My project: Steven Murdoch celebrates the opening of Borders Railway

Borders Railway, the longest domestic railway constructed in Britain in the last 100 years, was opened by Her Majesty Queen Elizabeth II last month.

Borders Railways reopens

The new route re-establishes passenger railway services between Edinburgh and Tweedbank in the Scottish Borders for the first time since the Waverley line closed in 1969.

This had left the Scottish Borders as the only region in the UK without a train service, and the town of Hawick, located 56 miles from Edinburgh, the furthest large town from a railway station.

After an absence of 46 years, the people of Hawick and other communities along the new Borders route are now seeing passenger train services again.

"Now that there are more links to Edinburgh, the new railway will bring more permanent residents to the area, known as a desirable place to live but previously offering limited employment opportunities."

For AECOM, the railway’s opening marked the culmination of 16 years of hard work supporting the scheme. We have been involved with the Borders project since its inception, producing the feasibility study in 1999 and developing the design included in the Waverley Railway (Scotland) Bill, which outlined plans to re-establish the railway after more than 30 years.

As the bill progressed through the Scottish Parliament, we continued to provide engineering support, helping the project achieve Royal Assent in 2006. AECOM was later appointed by UK construction and civil engineering company BAM Nuttall, to produce approval in principle and detailed design for elements of the work, and to provide support during construction and commissioning.

Being involved in the scheme has played a big part in the careers of those employees working on the Glasgow-based rail team. Over the years, more than 200 employees have worked on the project, comprising about one fifth of the overall project team at its peak.

The opening of Borders Railway marked the end of decades of campaigning for a railway in the Borders area following the 1969 closure. Along with other Scottish schemes AECOM has provided services for, such as the West Coast Main Line Upgrade and the Airdrie-Bathgate Rail Link, Borders Railway opens opportunities for a region that was previously disconnected. With all the economic, social and environmental benefits the new railway brings, trains are carrying more than just passengers — they are transporting hope across the route they traverse.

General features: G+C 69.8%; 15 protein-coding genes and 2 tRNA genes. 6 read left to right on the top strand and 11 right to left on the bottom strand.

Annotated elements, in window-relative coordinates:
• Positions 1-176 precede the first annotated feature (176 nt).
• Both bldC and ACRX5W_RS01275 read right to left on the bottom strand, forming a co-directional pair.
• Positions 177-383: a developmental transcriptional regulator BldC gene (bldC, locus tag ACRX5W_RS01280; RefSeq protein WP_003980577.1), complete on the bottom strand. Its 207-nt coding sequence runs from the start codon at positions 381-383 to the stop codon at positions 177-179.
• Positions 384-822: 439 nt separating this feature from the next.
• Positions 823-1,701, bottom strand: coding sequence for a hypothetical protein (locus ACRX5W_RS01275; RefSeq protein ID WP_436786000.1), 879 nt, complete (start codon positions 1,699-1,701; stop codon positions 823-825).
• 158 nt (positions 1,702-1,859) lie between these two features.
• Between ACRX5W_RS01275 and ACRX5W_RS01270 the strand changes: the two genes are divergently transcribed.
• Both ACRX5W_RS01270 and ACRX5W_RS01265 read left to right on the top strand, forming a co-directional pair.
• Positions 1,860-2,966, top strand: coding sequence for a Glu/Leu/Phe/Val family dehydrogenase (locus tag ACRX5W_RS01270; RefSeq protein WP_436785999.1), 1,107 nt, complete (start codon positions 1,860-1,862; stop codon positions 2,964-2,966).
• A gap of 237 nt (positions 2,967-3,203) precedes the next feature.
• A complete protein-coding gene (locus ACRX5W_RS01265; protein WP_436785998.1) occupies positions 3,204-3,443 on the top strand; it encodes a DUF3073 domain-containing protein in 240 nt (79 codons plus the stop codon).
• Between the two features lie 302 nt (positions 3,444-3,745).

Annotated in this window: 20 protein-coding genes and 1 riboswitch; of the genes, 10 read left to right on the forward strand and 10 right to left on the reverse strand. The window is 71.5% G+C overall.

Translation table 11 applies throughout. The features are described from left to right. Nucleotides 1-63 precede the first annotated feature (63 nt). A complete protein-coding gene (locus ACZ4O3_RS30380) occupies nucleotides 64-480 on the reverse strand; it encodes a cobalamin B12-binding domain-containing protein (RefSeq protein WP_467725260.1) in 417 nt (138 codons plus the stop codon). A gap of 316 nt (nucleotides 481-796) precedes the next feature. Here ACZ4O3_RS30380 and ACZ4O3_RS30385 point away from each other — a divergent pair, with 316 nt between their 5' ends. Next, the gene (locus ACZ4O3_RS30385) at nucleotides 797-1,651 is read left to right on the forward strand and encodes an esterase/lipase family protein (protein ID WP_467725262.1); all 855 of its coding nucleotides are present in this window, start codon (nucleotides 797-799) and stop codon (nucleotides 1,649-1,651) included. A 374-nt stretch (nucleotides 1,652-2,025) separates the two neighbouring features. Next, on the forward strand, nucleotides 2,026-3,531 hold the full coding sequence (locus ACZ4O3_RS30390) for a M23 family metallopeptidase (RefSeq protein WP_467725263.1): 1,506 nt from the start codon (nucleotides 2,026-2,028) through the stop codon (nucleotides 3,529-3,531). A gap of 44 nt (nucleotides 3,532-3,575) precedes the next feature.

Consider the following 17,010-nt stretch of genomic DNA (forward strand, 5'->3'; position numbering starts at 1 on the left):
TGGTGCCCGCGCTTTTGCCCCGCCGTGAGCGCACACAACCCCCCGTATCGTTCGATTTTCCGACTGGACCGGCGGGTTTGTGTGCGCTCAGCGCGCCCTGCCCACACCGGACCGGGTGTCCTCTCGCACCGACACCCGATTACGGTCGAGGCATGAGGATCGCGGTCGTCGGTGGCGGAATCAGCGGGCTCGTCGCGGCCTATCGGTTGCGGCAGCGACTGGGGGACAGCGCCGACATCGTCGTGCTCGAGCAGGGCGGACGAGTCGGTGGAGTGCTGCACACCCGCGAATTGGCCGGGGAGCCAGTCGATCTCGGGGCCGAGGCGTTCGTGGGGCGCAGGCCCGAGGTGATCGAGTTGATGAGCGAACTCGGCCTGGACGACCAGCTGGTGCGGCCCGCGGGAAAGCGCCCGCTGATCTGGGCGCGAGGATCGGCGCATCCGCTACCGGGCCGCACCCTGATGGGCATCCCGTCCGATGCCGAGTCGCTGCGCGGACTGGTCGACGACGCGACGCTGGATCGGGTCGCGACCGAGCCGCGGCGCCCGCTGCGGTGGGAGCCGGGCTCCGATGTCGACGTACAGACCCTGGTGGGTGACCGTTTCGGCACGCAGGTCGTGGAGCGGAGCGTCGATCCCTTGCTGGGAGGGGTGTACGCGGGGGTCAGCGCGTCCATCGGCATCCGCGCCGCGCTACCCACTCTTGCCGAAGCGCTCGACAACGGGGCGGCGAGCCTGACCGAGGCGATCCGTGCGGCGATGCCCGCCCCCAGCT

It’s easy to see how. The railway fulfils all the requirements of the Scottish Government’s strategy to ensure that transport connections are strengthened and made more reliable to maximise opportunities for employment, business, tourism and leisure. Local tourism will see a boost with visitors from Edinburgh and beyond taking advantage of the improved transportation network. Now that there are more links to Edinburgh, the new railway will bring more permanent residents to the area, known as a desirable place to live but previously offering limited employment opportunities. This influx in population should lead to an increase in local business, as companies set their sights on the growing region.

A host of infrastructure and socio-economic plans are in place to coincide with the opening of the new railway. In Midlothian, a community of four thousand homes, a school and other local amenities will open next September. New amenities including a pilot scenic steam train experience, an iconic new home for the Great Tapestry of Scotland and a modern Central Borders Business Park are also due to open along the route. These plans are expected to generate tens of millions of pounds for the Scottish economy.

The new line also benefits the environment by reducing reliance on cars in the area, leading to a decrease in carbon emissions. The new railway is expected to eliminate 700 thousand car journeys each year, and should reduce carbon dioxide emissions by 430 thousand tonnes over 60 years. The railway will also help to mitigate increasing congestion on the main roads between the Borders and Edinburgh.

As the UK’s longest domestic line to open in a century, last month’s grand opening of Borders Railway marked more than a new epoch for rail travel in Scotland – it represented a new beginning for the people of the Scottish Borders.


Steven Murdoch is Regional Director, Rail – Scotland, AECOM

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